Few films feel as much a slice of life as this one. It's graphic, it's cutting, it's disgusting––and it's also unforgettable. The performances are great.
"Room was a movie made in 2015 and took inspiration, if that's the right word, from several real-life cases where young girls were kidnapped and kept prisoner for years or decades and had children with their abductor."
If you have a strong stomach, it's worth checking out these films, because they're all exceptional. If nothing else, they're worth a conversation. And who knows, you might introduce others to films they might appreciate (if not necessarily enjoy).
Have some recommendations of your own? Feel free to tell us in the comments below!
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Anyone who doubted the value a little piece of cardboard could carry should look around the neck of Logan Paul. Pokemon cards are still worth so much!
Not every guilty pleasure will manifest in the coming years as a financially viable interest. They do emerge in a number of ways, through the shows we watch or the music we listen to. There can be a bit of self-imposed resentment over the activities we enjoy. While today's modern internet sensibilities would say "life is short" or "like what you love," when it comes to the matter of money invested, that can bring about a whole other discussion.
Reddit user, u/SAWildDog, wanted to hear what you feel like you should dial back your spending on when they aske:
What is your guilty pleasure that you know you shouldn't spend money on but you do anyways?
Some guilty pleasures shouldn't be frowned upon, as at the end of the expenditure you get to at least walk away with something.
Game After Game After Game...
"Same. I have stacks I have barely played. Some I have never played but I still buy more knowing I probably won't play them either. But Hundle Bundle subscription is so cheap compared to the price you'd pay for that many games. I'm sure I'll find time to play them all. Ohh, look, 12 more games."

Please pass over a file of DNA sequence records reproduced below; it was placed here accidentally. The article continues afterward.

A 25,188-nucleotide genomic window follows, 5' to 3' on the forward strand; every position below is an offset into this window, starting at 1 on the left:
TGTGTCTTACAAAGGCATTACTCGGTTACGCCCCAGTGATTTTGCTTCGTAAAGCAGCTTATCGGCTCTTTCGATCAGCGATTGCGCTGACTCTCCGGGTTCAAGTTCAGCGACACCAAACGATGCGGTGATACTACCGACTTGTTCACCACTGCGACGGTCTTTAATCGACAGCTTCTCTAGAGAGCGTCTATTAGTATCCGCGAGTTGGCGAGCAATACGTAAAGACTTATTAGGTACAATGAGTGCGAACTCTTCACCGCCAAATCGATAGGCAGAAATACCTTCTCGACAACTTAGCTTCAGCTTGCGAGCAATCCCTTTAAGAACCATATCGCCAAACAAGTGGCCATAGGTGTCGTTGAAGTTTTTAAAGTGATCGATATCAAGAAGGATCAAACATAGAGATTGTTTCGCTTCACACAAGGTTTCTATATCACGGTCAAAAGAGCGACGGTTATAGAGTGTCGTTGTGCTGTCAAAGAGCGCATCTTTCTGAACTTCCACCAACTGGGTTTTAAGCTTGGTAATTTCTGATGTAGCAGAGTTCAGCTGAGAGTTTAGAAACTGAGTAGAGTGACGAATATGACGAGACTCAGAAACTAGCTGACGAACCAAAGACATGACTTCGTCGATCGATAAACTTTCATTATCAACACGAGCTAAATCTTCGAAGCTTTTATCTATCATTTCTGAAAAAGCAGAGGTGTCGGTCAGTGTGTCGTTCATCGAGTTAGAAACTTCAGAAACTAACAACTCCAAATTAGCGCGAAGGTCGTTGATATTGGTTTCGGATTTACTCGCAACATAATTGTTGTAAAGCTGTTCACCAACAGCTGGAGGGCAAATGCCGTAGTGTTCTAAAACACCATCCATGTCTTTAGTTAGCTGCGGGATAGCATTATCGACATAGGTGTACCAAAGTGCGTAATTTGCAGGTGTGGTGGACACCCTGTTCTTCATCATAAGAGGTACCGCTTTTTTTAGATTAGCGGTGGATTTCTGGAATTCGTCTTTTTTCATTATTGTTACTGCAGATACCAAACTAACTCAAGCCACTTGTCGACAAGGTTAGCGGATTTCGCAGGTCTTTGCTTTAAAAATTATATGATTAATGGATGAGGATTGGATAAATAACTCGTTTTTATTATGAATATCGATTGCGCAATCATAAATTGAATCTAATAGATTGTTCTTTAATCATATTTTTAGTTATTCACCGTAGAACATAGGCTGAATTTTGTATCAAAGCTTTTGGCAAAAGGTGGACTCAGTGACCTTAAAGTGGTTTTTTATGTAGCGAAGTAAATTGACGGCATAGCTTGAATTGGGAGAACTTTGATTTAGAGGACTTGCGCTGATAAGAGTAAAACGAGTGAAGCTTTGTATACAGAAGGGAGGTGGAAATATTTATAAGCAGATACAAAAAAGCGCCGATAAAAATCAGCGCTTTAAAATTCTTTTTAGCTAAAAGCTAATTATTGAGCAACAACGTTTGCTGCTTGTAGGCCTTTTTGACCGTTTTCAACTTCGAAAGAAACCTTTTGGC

"...Keeps play same 3 sandbox games.."
Sending Shiver Down Your Spines
"Halloween decorations. F-ck, any and all horror / spooky stuff I got coffee cups, art, shirts, air fresheners, candles, blankets, that are all horror-related or spooky vibes. I'm just a spooky b-tch and I love it (:"
Just One More Notebook...
"Stationary and art supplies when I already have perfectly usable stuff. Daiso is my favorite store :)"
"When I lived in Japan, I hit Daiso at least once a week. Amazing place."
Some guilty pleasures can feel a little out of left field. An activity not everyone knows about, but one you enjoy regardless.
"plants 🌱 getting better at shopping clearance plants and bringing them back to life rather than buying new tho"
"Same, I like to rescue the cactuses on "death row" that are half dead and marked down for under a dollar. So far, all my rescues have thrived, been repotted a bunch, and some even had little cactus babies!!"
Gambling On A Way Out
"I play lotteries. Not because I think it's fun, but it's the only way I can think of to try and save myself from enduring office work for the rest of my adult life."
Making Your Own Life Sweeter
"Haagen Daaz and or Ben and Jerry's Ice Cream, vanilla. Also Key Lime Pie. Good Lord do I love me some Key Lime Pie."
And then there's these pleasures, which could be considered shameful by some, but remember, it's the age of the internet. Like what you love.
"I have a vast collection of the original 1998 special edition Furbys. I usually spend between $50-$200 on any of the ones I've gotten so far. All I need is 1 more and the collection is finished. wish me luck"
Different Ways To Play The Game
"Dice. I literally just blew $14 on a set of shiny click clack rocks because they had tiny penguins inside the clear plastic."
"Also yes I am in debt. But goddamn will I be the envy of the table when I bust out the penguin dice during D&D this Saturday."
One. More. Set...
"I can concur I definitely don't have the room for my sets yet, but I still keep buying them."
"I was gifted a set that is 3,500+ pieces. It's 8 boxes and I've spent about 6 hours on it so far, I am just getting started on the second box. It's very therapeutic for me actually. I catch up on podcasts, ignore my phone, I really enjoy it."
Remember, enjoy what you like. Just be sure you can afford your bills for the month and take care of those in your life who need it!
Otherwise, go nuts! Buy your Furbies and dice!